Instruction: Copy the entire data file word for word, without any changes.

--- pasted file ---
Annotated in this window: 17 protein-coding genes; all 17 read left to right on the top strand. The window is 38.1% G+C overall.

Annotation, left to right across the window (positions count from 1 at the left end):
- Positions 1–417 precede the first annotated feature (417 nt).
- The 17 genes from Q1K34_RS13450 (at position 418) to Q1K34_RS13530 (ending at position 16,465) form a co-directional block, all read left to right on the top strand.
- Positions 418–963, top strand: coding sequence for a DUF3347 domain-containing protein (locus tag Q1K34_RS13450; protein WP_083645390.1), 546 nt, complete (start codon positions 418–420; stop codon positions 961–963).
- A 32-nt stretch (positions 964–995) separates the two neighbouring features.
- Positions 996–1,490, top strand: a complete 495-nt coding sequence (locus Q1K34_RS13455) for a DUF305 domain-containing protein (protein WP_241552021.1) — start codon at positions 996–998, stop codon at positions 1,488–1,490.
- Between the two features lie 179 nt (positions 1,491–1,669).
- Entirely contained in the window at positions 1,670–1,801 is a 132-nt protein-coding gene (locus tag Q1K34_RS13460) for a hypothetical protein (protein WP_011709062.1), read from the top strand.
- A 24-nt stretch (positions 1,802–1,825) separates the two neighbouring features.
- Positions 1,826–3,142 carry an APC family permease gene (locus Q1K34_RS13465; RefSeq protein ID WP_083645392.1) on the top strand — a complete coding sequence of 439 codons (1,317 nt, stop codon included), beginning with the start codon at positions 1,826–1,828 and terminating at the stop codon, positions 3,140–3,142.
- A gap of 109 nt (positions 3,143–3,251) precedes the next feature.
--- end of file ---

Annotated in this window: 17 protein-coding genes; all 17 read left to right on the top strand. The window is 38.1% G+C overall.

Annotation, left to right across the window (positions count from 1 at the left end):
- Positions 1–417 precede the first annotated feature (417 nt).
- The 17 genes from Q1K34_RS13450 (at position 418) to Q1K34_RS13530 (ending at position 16,465) form a co-directional block, all read left to right on the top strand.
- Positions 418–963, top strand: coding sequence for a DUF3347 domain-containing protein (locus tag Q1K34_RS13450; protein WP_083645390.1), 546 nt, complete (start codon positions 418–420; stop codon positions 961–963).
- A 32-nt stretch (positions 964–995) separates the two neighbouring features.
- Positions 996–1,490, top strand: a complete 495-nt coding sequence (locus Q1K34_RS13455) for a DUF305 domain-containing protein (protein WP_241552021.1) — start codon at positions 996–998, stop codon at positions 1,488–1,490.
- Between the two features lie 179 nt (positions 1,491–1,669).
- Entirely contained in the window at positions 1,670–1,801 is a 132-nt protein-coding gene (locus tag Q1K34_RS13460) for a hypothetical protein (protein WP_011709062.1), read from the top strand.
- A 24-nt stretch (positions 1,802–1,825) separates the two neighbouring features.
- Positions 1,826–3,142 carry an APC family permease gene (locus Q1K34_RS13465; RefSeq protein ID WP_083645392.1) on the top strand — a complete coding sequence of 439 codons (1,317 nt, stop codon included), beginning with the start codon at positions 1,826–1,828 and terminating at the stop codon, positions 3,140–3,142.
- A gap of 109 nt (positions 3,143–3,251) precedes the next feature.